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Investigate how temperature affects the rate of anaerobic respiration in a sucrose & yeast solution.

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Investigating the Fermentation of Yeast Aim: To investigate how temperature affects the rate of anaerobic respiration in a sucrose & yeast solution. Hypothesis: Temperature will affect the action of yeast. The rate of respiration will increase with temperature until the heat becomes too much & the enzymes in the yeast are denatured. Very low temperature will slow the rate of respiration & make the enzymes dormant/inactive. Theory: Yeast lives as single cells, its name 'saccharomyces' means sugar fungi. It is a fungus which acts as a biological catalyst. It has been used for many years in the process of fermentation. It is added to rice & barley to produce beer by anaerobic respiration. It is also used in dough, where it ferments in heat with the sugar forming carbon dioxide gas, which therefore causes the dough to rise. When added to a monosaccharide sugar (e.g.-Sucrose, Maltose, fructose, glucose etc.) it acts as a catalyst speeding up the reaction of anaerobic respiration (fermentation). The equation for anaerobic respiration is: Glucose (C6H12O6) --> Energy (ATP) + carbon dioxide (6CO2) + alcohol (2C2H5OH) It acts as a catalyst due to the enzymes it contains. Enzymes are substances made of amino acids that join with specific substrates to break them down. They have weak bonds joining them which can be easily broken. High temperature for instance will deform the active site & denature the enzyme. ...read more.


Control: * Only have one variable - temperature. * Control all other factors - pH of solution, concentration of solution, amount of air and solution in syringe. * Repeat each experiment twice for accuracy. * Use largest ice cream container possible to minimise lose of heat. (closest possible surface area:volume ratio to minimise lose of heat via diffusion) Uncontrollable Factors: * Slight lose of heat over the one timed minute- minimised by the use of a large container & the test only being timed for a short period. * Solubility of CO2 - carbon dioxide is very slightly soluble, 0.1688g per 100g of water (at room pressure & temperature) Results of the experiment: Temperature of water in container (�C) Number of bubbles CO2 produced, test one Number of bubbles CO2 produced , test two Average number of bubbles CO2 produced 8 0 3 1.5 22 9 8 8.5 32 12 13 12.5 45 42 42 42 58 64 72 68 85 11 10 10.5 (See Next sheet for line graph of results) Analysis: The results that were collected, shown on the graph on the following page, illustrate that my hypothesis was partly correct. The graph shows how the rate of respiration increased with temperature until, by 85�C, it had slowed dramatically. This proves my theory, that the enzymes in yeast, like those in our bodies, e.g. amylase, are more active with higher temperatures, however are denatured if the temperature becomes too high. ...read more.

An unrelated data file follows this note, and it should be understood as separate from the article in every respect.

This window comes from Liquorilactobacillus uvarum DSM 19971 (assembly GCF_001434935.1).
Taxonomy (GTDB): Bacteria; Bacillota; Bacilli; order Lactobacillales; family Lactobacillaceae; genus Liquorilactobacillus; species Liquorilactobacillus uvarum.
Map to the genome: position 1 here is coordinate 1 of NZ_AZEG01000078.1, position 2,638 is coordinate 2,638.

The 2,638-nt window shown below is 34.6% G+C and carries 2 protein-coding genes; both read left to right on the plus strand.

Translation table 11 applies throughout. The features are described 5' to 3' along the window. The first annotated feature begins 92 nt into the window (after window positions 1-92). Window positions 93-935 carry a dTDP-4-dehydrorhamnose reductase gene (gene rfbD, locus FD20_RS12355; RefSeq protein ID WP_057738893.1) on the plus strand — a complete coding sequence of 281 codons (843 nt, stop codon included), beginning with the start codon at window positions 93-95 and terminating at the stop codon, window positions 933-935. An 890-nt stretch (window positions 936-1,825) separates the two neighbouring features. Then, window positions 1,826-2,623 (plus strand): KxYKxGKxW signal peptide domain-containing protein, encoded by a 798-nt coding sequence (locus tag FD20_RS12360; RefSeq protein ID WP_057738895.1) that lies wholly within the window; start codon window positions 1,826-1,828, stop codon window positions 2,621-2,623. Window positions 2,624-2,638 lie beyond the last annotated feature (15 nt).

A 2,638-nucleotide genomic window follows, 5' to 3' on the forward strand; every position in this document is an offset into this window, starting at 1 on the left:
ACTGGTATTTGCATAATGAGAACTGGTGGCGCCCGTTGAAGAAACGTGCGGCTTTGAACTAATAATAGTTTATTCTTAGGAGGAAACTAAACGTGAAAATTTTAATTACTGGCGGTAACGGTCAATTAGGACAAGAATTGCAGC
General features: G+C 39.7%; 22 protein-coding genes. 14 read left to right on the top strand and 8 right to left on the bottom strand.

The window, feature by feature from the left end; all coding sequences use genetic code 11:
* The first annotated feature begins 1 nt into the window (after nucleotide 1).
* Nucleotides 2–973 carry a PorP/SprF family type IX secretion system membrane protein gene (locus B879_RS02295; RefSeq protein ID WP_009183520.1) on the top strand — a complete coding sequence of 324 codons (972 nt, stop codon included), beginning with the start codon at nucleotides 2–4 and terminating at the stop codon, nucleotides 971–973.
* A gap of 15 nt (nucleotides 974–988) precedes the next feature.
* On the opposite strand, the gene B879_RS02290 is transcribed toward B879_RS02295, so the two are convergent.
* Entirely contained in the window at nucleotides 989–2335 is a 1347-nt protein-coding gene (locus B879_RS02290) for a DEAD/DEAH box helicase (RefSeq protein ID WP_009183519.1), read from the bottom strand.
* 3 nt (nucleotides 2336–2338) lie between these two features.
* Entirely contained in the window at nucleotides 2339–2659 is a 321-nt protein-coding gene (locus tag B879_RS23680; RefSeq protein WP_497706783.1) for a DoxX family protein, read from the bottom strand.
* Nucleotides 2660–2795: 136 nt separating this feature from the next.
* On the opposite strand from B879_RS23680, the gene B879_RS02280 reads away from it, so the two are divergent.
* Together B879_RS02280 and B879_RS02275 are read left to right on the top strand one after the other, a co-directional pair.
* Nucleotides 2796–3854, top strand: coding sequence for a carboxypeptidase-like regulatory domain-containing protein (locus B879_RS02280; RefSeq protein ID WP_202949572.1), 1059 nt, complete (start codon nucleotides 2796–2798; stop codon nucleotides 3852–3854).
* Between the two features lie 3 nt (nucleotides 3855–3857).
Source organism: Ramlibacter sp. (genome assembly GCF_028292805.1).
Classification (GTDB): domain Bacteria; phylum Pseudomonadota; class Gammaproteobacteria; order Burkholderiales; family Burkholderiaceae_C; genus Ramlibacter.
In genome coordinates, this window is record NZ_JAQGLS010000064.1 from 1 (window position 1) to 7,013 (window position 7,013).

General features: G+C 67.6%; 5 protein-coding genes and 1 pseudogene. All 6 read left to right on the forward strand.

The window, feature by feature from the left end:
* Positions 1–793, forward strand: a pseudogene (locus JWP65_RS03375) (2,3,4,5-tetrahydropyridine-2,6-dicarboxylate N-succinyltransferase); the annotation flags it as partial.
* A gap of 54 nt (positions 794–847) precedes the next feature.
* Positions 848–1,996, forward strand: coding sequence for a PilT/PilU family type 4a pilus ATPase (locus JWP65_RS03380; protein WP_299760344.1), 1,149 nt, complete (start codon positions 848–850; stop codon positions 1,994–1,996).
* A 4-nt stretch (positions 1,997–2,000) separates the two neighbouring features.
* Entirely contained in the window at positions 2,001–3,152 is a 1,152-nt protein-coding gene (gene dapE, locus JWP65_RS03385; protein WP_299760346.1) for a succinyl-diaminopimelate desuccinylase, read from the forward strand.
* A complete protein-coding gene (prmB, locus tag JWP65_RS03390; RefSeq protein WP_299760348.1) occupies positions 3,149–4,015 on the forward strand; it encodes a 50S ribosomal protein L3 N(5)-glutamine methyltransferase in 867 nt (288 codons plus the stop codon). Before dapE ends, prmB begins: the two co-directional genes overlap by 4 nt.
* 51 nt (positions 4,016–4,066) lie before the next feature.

However, this method can only help the situation and not solve it. On the first test that we did, we took the temperature at the end of the minute to test for accuracy in variation of temperature, only to discover that the temperature still changed by approximately 2�C. The only way to really solve this would be to use an electrically operated, thermostatically controlled water bath. However, this would make controlling the rest of the experiment much more difficult as it is a large, cumbersome device and it would be difficult to set up the equipment effectively. A final factor that I would change is a piece of equipment that we used- the syringe. Using tongs to hold the syringe in place under the water was necessary To prevent scalding however it made controlling the angle the syringe was held at difficult. The design of the syringe meant that any slight tilt off of horizontal caused solution to spill out into the container. One way to correct this would be to use less solution in each syringe so that the level of solution was further from the opening in the end. e.g.- Conclusion: Considering the means we had to carry out this experiment. ( i.e.- the equipment etc. ) The experiment went very well , however there are many areas of the method that could be improved upon to consequently get much more accurate results to not only be able to prove the hypothesis but also to be able to conclude on exact temperatures at which the enzymes become dormant, most active & finally denature. By Louise Martin 10ME ...read more.

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